When the coronavirus pandemic sent schools online in spring 2020, teachers and professors scrambled to convert lessons planned for face-to-face instruction to a virtual format. But classroom educators weren’t the only ones making quick turnarounds.
Jacob White, senior executive in residence at Ohio University’s Voinovich School of Leadership and Public Affairs, was in the midst of coordinating professional development workshops for nearly 300 K-12 teachers on Ohio’s new science learning standards. Adopted in 2018, the standards take effect in the 2020–21 school year.
“This was originally scheduled to be a series of three full-day workshop sessions offered at various locations across the state, with several weeks being scheduled in-between each session to allow teachers to implement aspects of the training in their classrooms and to then share their experiences through peer networking at the following workshop sessions,” White explained. The first session covered the standards themselves; the second, how changes in the standards would affect curriculum; and the third was designed as a hands-on collaborative workshop for teachers to begin updating their lesson plans. Pedagogy training was included in each day.
The workshop series served two purposes, White noted. One, it helped teachers plan for the upcoming implementation of the new standards. Second, it allowed teachers to earn continuing education credits, which are required to maintain their teaching licenses.
White had completed the full series with only two groups when Gov. Mike DeWine issued the state’s first public health order on March 9. The final sessions everywhere else had to be cancelled, leaving many teachers in limbo.
“Because Ohio has high-stakes testing in science beginning in grade 5, teachers were very interested in learning about the new standards. However, the teachers were also planning on the workshop for the continuing ed credits that they could use toward their licensure renewal,” he said. “When the final day was postponed, many teachers were still missing key components of the training and also rightly worried about not having that opportunity to complete their licensure requirements.”
So White did what teachers everywhere were doing: He went virtual, reconfiguring a seven-hour, hands-on, collaborative workshop for online presentation.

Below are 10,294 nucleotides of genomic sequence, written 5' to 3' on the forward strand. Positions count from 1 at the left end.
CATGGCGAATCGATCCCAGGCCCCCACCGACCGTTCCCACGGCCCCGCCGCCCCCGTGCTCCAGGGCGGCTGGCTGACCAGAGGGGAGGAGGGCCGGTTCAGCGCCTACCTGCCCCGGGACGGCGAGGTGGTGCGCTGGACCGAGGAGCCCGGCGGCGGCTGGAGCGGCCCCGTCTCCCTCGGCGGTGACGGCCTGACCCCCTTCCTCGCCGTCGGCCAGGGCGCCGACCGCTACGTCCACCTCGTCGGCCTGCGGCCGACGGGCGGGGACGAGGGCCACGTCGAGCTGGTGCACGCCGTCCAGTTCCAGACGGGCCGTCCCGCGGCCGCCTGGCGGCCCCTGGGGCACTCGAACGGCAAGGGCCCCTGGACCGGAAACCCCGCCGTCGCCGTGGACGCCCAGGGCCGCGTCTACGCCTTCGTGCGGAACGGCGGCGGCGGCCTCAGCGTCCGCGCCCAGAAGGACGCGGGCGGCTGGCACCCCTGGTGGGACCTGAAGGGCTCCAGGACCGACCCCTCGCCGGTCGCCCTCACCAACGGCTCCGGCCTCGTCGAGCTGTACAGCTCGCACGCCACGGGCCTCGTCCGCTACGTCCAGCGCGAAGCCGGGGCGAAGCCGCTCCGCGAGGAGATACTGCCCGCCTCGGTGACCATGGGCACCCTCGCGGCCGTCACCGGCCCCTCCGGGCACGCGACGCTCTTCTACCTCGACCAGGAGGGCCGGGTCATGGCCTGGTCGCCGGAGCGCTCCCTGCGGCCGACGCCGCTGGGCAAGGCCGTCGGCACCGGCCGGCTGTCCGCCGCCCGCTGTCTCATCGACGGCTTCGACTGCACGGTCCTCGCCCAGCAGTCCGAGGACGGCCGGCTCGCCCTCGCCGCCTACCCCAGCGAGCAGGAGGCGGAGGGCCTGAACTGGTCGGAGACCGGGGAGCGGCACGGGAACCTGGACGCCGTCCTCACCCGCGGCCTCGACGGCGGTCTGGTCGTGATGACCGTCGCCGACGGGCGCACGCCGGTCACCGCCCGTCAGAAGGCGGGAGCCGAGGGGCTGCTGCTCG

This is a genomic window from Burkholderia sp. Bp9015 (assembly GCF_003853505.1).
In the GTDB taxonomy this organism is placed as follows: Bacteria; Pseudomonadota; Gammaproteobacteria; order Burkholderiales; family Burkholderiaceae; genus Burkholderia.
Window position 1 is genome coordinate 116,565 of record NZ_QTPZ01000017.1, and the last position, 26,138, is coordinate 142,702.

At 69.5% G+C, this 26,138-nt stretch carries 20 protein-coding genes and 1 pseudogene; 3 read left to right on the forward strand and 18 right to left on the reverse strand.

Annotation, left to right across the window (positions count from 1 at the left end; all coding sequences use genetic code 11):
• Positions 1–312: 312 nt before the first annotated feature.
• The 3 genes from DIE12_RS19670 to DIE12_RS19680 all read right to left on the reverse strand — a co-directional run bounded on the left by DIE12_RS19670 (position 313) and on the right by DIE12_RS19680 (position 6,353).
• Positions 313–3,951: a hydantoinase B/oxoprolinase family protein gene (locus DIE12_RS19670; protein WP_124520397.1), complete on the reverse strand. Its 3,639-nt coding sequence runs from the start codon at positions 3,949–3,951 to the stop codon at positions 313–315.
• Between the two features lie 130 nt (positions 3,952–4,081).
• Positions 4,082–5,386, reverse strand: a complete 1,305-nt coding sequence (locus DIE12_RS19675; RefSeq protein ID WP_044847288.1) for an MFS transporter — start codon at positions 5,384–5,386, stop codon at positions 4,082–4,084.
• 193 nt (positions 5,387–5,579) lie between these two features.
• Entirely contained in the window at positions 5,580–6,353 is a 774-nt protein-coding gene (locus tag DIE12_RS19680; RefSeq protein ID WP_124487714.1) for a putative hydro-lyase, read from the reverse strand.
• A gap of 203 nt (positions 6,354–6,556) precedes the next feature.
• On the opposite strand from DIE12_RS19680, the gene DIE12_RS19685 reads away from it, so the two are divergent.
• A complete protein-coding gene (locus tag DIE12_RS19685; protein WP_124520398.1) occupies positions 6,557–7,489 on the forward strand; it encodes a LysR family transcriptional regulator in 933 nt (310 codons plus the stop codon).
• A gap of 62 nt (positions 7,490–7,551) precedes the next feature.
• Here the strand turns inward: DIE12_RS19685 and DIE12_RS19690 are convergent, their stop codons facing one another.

“It was quite a challenge for me, but that was the teachers’ reality,” White said. “They were in that exact same scenario: figuring out how to implement their lesson plans in a virtual format, even if the lesson plans were designed for face-to-face settings that required physical manipulatives. So I felt obligated to jump in headfirst and figure out how it might work virtually.”
Part of the task was finding ways to make the workshop shorter. In person, the event ran seven hours—not an option for an online session that’s also being recorded for asynchronous use. Another challenge was converting demonstrations and other interactive modules.
“One of the plans for the third day was a hands-on chemical change activity that the teachers would perform themselves,” White said. “Originally the focus was on the pedagogical approach as well as some basic chemistry content, but that was quite a challenge to implement in a remote setting without the hands-on experience and still get across the main emphasis of the teaching strategy.”
Content wasn’t the only issue. White worked with the Ohio Department of Education to poll potential participants about different platforms and technologies to find one that would accommodate the largest number and that would accommodate ODE regulations.
“We ended up developing some asynchronous pre-session work that included readings and several video tutorials, and we offered a condensed synchronous session at three different times,” White said. “The synchronous sessions were offered on different days and at different times of the day, hoping that there would be at least one session that any teacher could fit within their schedule,” White said.
“I'm very grateful for the expertise and commitment of the science team at ODE,” he continued. “They were great to collaborate with. They took the lead in figuring out the logistical demands of how to offer the virtual sessions. The amount of work they put in behind the scenes was tremendous.”
While he wishes the sessions could have been completed in person as planned, White is glad to have been able to accommodate so many under less-than-ideal circumstances. To him, it’s just part of the job.
“In working for a school of public service, I realize how important it is to meet our stakeholders where they are,” he said.